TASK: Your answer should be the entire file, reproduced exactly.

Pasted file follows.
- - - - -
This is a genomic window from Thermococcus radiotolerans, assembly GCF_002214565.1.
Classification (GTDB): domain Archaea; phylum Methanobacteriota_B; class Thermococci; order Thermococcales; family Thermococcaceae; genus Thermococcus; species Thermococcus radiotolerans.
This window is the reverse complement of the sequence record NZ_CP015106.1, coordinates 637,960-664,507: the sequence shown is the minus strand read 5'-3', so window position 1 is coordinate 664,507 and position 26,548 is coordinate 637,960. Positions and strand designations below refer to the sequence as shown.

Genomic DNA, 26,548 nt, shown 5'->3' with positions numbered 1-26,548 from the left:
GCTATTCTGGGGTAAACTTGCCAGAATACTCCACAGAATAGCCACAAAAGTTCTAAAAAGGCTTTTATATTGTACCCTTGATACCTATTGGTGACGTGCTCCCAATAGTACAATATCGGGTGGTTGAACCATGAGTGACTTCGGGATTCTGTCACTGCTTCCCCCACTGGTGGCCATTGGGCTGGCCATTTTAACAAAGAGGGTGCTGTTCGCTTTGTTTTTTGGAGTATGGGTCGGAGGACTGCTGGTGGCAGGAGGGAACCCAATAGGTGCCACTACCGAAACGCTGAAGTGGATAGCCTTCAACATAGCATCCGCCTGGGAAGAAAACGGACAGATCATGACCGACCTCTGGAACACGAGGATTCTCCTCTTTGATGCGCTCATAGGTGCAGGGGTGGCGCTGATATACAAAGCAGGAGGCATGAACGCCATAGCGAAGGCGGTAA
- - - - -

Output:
This is a genomic window from Thermococcus radiotolerans, assembly GCF_002214565.1.
Classification (GTDB): domain Archaea; phylum Methanobacteriota_B; class Thermococci; order Thermococcales; family Thermococcaceae; genus Thermococcus; species Thermococcus radiotolerans.
This window is the reverse complement of the sequence record NZ_CP015106.1, coordinates 637,960-664,507: the sequence shown is the minus strand read 5'-3', so window position 1 is coordinate 664,507 and position 26,548 is coordinate 637,960. Positions and strand designations below refer to the sequence as shown.

Genomic DNA, 26,548 nt, shown 5'->3' with positions numbered 1-26,548 from the left:
GCTATTCTGGGGTAAACTTGCCAGAATACTCCACAGAATAGCCACAAAAGTTCTAAAAAGGCTTTTATATTGTACCCTTGATACCTATTGGTGACGTGCTCCCAATAGTACAATATCGGGTGGTTGAACCATGAGTGACTTCGGGATTCTGTCACTGCTTCCCCCACTGGTGGCCATTGGGCTGGCCATTTTAACAAAGAGGGTGCTGTTCGCTTTGTTTTTTGGAGTATGGGTCGGAGGACTGCTGGTGGCAGGAGGGAACCCAATAGGTGCCACTACCGAAACGCTGAAGTGGATAGCCTTCAACATAGCATCCGCCTGGGAAGAAAACGGACAGATCATGACCGACCTCTGGAACACGAGGATTCTCCTCTTTGATGCGCTCATAGGTGCAGGGGTGGCGCTGATATACAAAGCAGGAGGCATGAACGCCATAGCGAAGGCGGTAA